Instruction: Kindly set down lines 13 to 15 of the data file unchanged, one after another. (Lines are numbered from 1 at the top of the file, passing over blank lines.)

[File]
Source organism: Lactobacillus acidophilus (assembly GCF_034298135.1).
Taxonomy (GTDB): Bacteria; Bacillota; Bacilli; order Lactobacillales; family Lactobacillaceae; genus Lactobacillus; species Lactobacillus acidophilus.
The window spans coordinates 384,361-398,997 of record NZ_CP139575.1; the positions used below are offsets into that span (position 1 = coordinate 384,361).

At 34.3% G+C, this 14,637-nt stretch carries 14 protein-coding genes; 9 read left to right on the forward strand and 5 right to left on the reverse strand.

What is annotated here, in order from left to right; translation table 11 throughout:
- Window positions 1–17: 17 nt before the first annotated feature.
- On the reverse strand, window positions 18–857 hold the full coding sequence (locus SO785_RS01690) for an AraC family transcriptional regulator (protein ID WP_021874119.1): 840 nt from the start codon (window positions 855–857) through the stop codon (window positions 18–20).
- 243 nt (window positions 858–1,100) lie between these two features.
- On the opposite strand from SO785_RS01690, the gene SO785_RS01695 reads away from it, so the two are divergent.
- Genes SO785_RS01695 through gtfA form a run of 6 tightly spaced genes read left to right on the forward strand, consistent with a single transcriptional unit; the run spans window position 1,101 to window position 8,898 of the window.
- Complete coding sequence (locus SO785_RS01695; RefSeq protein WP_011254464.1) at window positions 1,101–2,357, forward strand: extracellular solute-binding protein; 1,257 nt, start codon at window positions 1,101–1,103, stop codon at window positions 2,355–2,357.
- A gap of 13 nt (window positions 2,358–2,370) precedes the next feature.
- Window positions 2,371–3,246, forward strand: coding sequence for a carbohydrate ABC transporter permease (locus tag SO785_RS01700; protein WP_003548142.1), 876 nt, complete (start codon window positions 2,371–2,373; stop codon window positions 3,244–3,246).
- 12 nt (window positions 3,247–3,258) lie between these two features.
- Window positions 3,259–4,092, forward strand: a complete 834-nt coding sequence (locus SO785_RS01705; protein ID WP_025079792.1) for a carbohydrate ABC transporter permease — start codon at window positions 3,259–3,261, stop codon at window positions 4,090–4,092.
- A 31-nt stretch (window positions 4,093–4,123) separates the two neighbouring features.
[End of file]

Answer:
- Window positions 2,371–3,246, forward strand: coding sequence for a carbohydrate ABC transporter permease (locus tag SO785_RS01700; protein WP_003548142.1), 876 nt, complete (start codon window positions 2,371–2,373; stop codon window positions 3,244–3,246).
- 12 nt (window positions 3,247–3,258) lie between these two features.
- Window positions 3,259–4,092, forward strand: a complete 834-nt coding sequence (locus SO785_RS01705; protein ID WP_025079792.1) for a carbohydrate ABC transporter permease — start codon at window positions 3,259–3,261, stop codon at window positions 4,090–4,092.